Wear comfy shoes. Drink plenty of water. I find a bag of trail mix in the show bag helps keep the energy up and the mind sharp for a long day of walking. Plus it can help skip, or at least delay, a visit to the long food lines at lunch.

Now, as always, your turn. Is there anything you are making a point of seeing or attending that may have flown under the pre-show hype radar?

It’s Like Christmas Every Day

One of the things I love about my job (and this industry), is that it is never the same.  I can truly say that from day to day I never know what new project is going to be requested of me and my team.    Every day is like Christmas morning, you never know what is in that wrapped box.

At the end of 2011, Bates College announced our new President.  We wanted to make a splash, so we kept the name secret until the last minute.  Our communications offfice wanted to stream the event, and wanted a nice production.  That led to the purchase of a NewTek Tricaster, contracts with Content Delivery Networks, and all types of coordination with firms we hired for the video portion.  Some may have complained about the short notice (we had about 9 days) but for me it was a thrill.  Check out what we did.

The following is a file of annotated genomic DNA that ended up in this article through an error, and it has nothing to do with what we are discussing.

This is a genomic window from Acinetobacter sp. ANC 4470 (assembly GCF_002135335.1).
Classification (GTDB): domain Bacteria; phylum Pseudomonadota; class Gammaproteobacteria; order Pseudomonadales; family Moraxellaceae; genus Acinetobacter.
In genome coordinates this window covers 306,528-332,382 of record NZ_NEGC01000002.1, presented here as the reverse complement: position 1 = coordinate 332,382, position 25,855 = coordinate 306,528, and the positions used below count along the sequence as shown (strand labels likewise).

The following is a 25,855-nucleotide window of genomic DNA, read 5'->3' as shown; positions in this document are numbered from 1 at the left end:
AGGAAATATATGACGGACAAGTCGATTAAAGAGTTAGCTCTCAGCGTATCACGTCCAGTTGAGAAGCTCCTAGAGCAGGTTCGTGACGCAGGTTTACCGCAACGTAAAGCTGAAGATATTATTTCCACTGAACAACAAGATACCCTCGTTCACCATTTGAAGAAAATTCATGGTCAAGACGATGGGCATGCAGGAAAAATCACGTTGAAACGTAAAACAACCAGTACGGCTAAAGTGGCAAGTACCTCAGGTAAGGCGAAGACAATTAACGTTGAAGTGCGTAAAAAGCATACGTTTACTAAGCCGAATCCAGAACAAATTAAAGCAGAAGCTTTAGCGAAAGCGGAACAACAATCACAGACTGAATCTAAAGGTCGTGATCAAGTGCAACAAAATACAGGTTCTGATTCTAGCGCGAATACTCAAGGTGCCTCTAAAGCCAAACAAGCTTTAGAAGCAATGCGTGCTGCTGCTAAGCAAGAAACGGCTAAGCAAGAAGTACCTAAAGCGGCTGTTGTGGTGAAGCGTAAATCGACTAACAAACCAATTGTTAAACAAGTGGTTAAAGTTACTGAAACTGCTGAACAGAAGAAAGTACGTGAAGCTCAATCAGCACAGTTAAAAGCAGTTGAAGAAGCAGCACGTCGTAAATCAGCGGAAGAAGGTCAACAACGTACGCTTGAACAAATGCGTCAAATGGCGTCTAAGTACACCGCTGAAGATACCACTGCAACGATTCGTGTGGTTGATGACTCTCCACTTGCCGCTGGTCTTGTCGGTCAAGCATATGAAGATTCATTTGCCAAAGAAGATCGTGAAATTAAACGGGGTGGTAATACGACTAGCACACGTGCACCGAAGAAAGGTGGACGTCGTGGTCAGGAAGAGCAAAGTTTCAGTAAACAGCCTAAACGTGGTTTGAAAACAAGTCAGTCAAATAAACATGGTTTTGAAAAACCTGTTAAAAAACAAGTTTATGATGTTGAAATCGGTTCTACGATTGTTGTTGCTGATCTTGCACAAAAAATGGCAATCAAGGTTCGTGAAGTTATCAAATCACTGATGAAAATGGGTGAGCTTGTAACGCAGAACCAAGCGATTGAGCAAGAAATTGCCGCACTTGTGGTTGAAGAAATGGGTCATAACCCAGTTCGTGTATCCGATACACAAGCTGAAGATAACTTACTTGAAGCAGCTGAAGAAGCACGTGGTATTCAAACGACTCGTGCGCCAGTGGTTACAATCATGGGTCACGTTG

And that is only one example.  We have also started projects in classroom capture (using the new Crestron Capture HD platform and Sony Vaddio Cameras), are in the process of transitioning to digital (I think I could write a book, never mind a blog on this issue) installed a digital signage network on campus (we use the server version of Tightrope Media Systems) and continue to find ways to support our users in their daily use of campus equipment.  For all I know, tomorrow, I may be asked to design an audio and video installation for a field house style gymnasium, with terrible acoustics.  Oh wait, that was last Friday I got that request.

No day is ever the same for someone in a job like this, and I think that is why we love it. However, I have to go now, I have to do some research on scissor lifts for that gym project. Merry Christmas!